When is the Book Coming Out?

”So Erik, When is the book coming out?”

Last week I attended and spoke at Erlang Factory San Francisco.

The number one question that I got, and I got it from basically everyone I have ever met before, was ”When is the book coming out?”.

It was really nice to see that there was such an interest for the book.

The sad part is that the answer, at least in part, is: ”I don’t know”.

It is unfortunately late already. I was planning for a release in early 2014, and clearly that didn’t happen. I have only written about one third of the content. None of the chapters I have written has been edited, proofread, rewritten or even really finished. 

There is a huge amount of work left.

In the summer and fall of 2013 I again ended up as a manager at Klarna with the responsibility to get ”Kred” or ”Klarna Online”, our (well Klarna’s) OLTP system, to survive the Christmas load. The system was in a slightly unstable state at the beginning, but the Kred Core team managed to get it stable, responsive and really performing well straight through the Christmas rush. Unfortunately this took all of my time and energy, and the book writing got put on hold.

Fortunately, this led me to finally take the step and resign

The plan now is to take a week of vacation here in California, and then I will work full time on the book. If all goes well I should be able to finish most of the writing by early summer. Then perhaps I can get reviewer comments by the end of the summer and have a ”final” version ready by September or so.

From now on I will also try to keep you posted on the progress here on the blog.

I'm writing a book, I got the page numbers done.

The Erlang Tagging Scheme

Erlang is dynamically typed. That is, types will be checked at runtime and if a type error occurs an exception is thrown. The compiler does not check the types at compile time, unlike in a statically typed language like C or Java where you can get a type error during compilation.

These aspects of the Erlang type system, strongly statically typed with an order on the types puts some constraints on the implementation of the language. In order to be able to check and compare types at runtime each Erlang term has to carry its type with it. This is solved by tagging the terms.

In the memory representation of an Erlang term a few bits are reserved for a type tag. For performance reasons the terms are divided into immediate and boxed terms. An immediate term can fit into a machine word, that is, in a register or on a stack slot. A boxed term consists of two parts: a tagged pointer and a number of words stored on the process heap. The boxes stored on the heap have a header and a body, unless it is a list. Currently ERTS uses a staged tag scheme, the history and reasoning behind the this scheme is explained in a technical report from the HiPE group. (See http://www.it.uu.se/research/publications/reports/2000-029/)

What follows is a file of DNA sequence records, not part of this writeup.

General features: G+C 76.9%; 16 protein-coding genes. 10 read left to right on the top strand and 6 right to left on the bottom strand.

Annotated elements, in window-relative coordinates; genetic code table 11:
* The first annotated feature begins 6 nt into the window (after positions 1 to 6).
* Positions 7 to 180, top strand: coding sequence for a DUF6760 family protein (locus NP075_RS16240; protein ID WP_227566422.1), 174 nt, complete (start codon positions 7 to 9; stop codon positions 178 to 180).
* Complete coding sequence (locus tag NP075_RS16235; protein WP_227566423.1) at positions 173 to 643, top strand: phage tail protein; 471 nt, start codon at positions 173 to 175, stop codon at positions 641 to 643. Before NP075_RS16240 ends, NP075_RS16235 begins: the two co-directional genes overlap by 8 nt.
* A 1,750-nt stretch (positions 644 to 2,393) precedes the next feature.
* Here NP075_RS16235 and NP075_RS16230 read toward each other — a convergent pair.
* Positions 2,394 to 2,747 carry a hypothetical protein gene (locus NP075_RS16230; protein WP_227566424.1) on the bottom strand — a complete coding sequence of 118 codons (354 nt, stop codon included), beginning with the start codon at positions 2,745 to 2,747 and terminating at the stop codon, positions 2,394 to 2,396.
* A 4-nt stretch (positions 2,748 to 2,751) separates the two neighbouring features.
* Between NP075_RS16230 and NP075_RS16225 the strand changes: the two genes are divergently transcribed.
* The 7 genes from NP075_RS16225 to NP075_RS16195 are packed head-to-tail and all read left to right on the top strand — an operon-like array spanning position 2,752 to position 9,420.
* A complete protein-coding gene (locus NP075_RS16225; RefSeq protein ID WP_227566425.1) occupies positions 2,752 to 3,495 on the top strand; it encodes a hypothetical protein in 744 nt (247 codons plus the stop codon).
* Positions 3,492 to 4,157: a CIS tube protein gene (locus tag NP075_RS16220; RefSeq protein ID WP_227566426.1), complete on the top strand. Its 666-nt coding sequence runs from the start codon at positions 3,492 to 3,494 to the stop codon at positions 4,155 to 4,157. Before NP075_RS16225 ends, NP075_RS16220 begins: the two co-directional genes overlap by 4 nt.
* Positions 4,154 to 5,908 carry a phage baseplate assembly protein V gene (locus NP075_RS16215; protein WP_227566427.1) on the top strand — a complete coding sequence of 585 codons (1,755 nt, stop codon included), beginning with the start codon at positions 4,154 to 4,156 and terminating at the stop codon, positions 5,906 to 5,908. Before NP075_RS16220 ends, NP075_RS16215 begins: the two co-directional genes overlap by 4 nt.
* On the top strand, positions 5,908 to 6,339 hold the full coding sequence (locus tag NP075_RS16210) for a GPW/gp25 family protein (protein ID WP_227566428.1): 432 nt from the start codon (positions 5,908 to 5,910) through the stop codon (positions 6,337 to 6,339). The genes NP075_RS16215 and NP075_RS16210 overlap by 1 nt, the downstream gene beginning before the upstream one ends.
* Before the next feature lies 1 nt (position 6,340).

The tagging scheme is implemented in erl_term.h. The basic idea is to use the least significant bits for tags. Since most modern CPU architectures aligns 32- and 64-bit words, there are at least two bits that are “unused” for pointers. These bits can be used as tags instead. Unfortunately those two bits are not enough for all the types in Erlang, more bits are therefore used as needed.

The current (R15-R16) tagging scheme looks like this:

 aaaaaaaaaaaaaaaaaaaaaaaaaatttt00 HEADER (see below)
 pppppppppppppppppppppppppppppp01 CONS
 pppppppppppppppppppppppppppppp10 BOXED (pointer to header)
 iiiiiiiiiiiiiiiiiiiiiiiiiiii0011 PID
 iiiiiiiiiiiiiiiiiiiiiiiiiiii0111 PORT
 iiiiiiiiiiiiiiiiiiiiiiiiii001011 ATOM
 iiiiiiiiiiiiiiiiiiiiiiiiii011011 CATCH
 iiiiiiiiiiiiiiiiiiiiiiiiii111011 NIL (i always zero...)
 iiiiiiiiiiiiiiiiiiiiiiiiiiii1111 SMALL_INT

 aaaaaaaaaaaaaaaaaaaaaaaaaa000000 ARITYVAL (Tuple)
 vvvvvvvvvvvvvvvvvvvvvvvvvv000100 BINARY_AGGREGATE       |
 vvvvvvvvvvvvvvvvvvvvvvvvvv001x00 BIGNUM with sign bit   |
 vvvvvvvvvvvvvvvvvvvvvvvvvv010000 REF                    |
 vvvvvvvvvvvvvvvvvvvvvvvvvv010100 FUN                    | THINGS
 vvvvvvvvvvvvvvvvvvvvvvvvvv011000 FLONUM                 |
 vvvvvvvvvvvvvvvvvvvvvvvvvv011100 EXPOR                  |
 vvvvvvvvvvvvvvvvvvvvvvvvvv100000 REFC_BINARY |          |
 vvvvvvvvvvvvvvvvvvvvvvvvvv100100 HEAP_BINARY | BINARIES |
 vvvvvvvvvvvvvvvvvvvvvvvvvv101000 SUB_BINARY  |          |
 vvvvvvvvvvvvvvvvvvvvvvvvvv101100 Not used
 vvvvvvvvvvvvvvvvvvvvvvvvvv110000 EXTERNAL_PID  |        |
 vvvvvvvvvvvvvvvvvvvvvvvvvv110100 EXTERNAL_PORT | EXT    |
 vvvvvvvvvvvvvvvvvvvvvvvvvv111000 EXTERNAL_REF  |        | 
 vvvvvvvvvvvvvvvvvvvvvvvvvv111100 Not used


The Erlang Runtime System

I recently started writing a book about the Erlang Runtime System. The plan is to have the book done by the end of 2013 and published early 2014. During this time I plan to do some blog posts about the topics I am writing on so stay tuned.

Currently I am thinking of writing the following chapters:

  1. Introduction
  2. The Compiler
  3. Processes and the PCB
  4. The Erlang Virtual Machine: BEAM
  5. Modules and The BEAM File Format
  6. Scheduling
  7. The Erlang Type System and Tags
  8. The Memory Subsystem: Stacks, Heaps and Garbage Collection
  9. Advanced data structures (ETS, DETS, Mnesia)
  10. Different Types of Calls, Linking and Hot Code Loading
  11. BEAM Instructions (25p)
  12. Platform Independence
  13. IO, Ports and Networking
  14. BIFs NIFs and Linked in Drivers
  15. Native code/li>
  16. Building ERTS
  17. The Shell
  18. Operation and maintenance
  19. Crash dumps
  20. The Debugger
  21. Tracing and Profiling
  22. Tweaking and optimizing

Comments on the suggested content are welcome.